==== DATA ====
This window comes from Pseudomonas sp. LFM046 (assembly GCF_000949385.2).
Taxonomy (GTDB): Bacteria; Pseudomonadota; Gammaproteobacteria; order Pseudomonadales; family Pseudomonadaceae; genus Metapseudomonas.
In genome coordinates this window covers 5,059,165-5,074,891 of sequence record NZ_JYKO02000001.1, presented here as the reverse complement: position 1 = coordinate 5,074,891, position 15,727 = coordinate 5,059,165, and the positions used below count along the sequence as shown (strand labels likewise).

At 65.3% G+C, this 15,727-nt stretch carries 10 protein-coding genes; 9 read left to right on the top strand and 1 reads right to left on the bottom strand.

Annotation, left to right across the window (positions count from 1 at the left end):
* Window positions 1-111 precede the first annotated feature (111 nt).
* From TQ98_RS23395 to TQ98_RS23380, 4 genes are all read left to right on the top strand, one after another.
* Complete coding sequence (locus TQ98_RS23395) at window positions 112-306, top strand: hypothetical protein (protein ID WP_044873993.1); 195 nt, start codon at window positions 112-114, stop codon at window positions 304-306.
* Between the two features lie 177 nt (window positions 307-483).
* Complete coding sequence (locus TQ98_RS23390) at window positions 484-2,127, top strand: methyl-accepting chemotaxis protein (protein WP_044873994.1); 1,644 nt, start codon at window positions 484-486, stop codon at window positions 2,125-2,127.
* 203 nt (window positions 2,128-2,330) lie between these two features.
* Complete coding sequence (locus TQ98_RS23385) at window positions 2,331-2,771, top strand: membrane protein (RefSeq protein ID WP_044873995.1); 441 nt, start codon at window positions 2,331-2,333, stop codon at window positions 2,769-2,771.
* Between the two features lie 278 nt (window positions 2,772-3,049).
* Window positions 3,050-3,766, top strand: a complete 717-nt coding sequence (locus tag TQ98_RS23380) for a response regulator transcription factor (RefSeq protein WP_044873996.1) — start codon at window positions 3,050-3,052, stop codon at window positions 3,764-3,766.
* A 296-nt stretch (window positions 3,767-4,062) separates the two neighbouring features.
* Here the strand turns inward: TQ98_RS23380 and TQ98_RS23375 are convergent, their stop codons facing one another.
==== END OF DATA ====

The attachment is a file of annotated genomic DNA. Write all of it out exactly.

This window comes from Pseudomonas sp. LFM046 (assembly GCF_000949385.2).
Taxonomy (GTDB): Bacteria; Pseudomonadota; Gammaproteobacteria; order Pseudomonadales; family Pseudomonadaceae; genus Metapseudomonas.
In genome coordinates this window covers 5,059,165-5,074,891 of sequence record NZ_JYKO02000001.1, presented here as the reverse complement: position 1 = coordinate 5,074,891, position 15,727 = coordinate 5,059,165, and the positions used below count along the sequence as shown (strand labels likewise).

At 65.3% G+C, this 15,727-nt stretch carries 10 protein-coding genes; 9 read left to right on the top strand and 1 reads right to left on the bottom strand.

Annotation, left to right across the window (positions count from 1 at the left end):
* Window positions 1-111 precede the first annotated feature (111 nt).
* From TQ98_RS23395 to TQ98_RS23380, 4 genes are all read left to right on the top strand, one after another.
* Complete coding sequence (locus TQ98_RS23395) at window positions 112-306, top strand: hypothetical protein (protein ID WP_044873993.1); 195 nt, start codon at window positions 112-114, stop codon at window positions 304-306.
* Between the two features lie 177 nt (window positions 307-483).
* Complete coding sequence (locus TQ98_RS23390) at window positions 484-2,127, top strand: methyl-accepting chemotaxis protein (protein WP_044873994.1); 1,644 nt, start codon at window positions 484-486, stop codon at window positions 2,125-2,127.
* 203 nt (window positions 2,128-2,330) lie between these two features.
* Complete coding sequence (locus TQ98_RS23385) at window positions 2,331-2,771, top strand: membrane protein (RefSeq protein ID WP_044873995.1); 441 nt, start codon at window positions 2,331-2,333, stop codon at window positions 2,769-2,771.
* Between the two features lie 278 nt (window positions 2,772-3,049).
* Window positions 3,050-3,766, top strand: a complete 717-nt coding sequence (locus tag TQ98_RS23380) for a response regulator transcription factor (RefSeq protein WP_044873996.1) — start codon at window positions 3,050-3,052, stop codon at window positions 3,764-3,766.
* A 296-nt stretch (window positions 3,767-4,062) separates the two neighbouring features.
* Here the strand turns inward: TQ98_RS23380 and TQ98_RS23375 are convergent, their stop codons facing one another.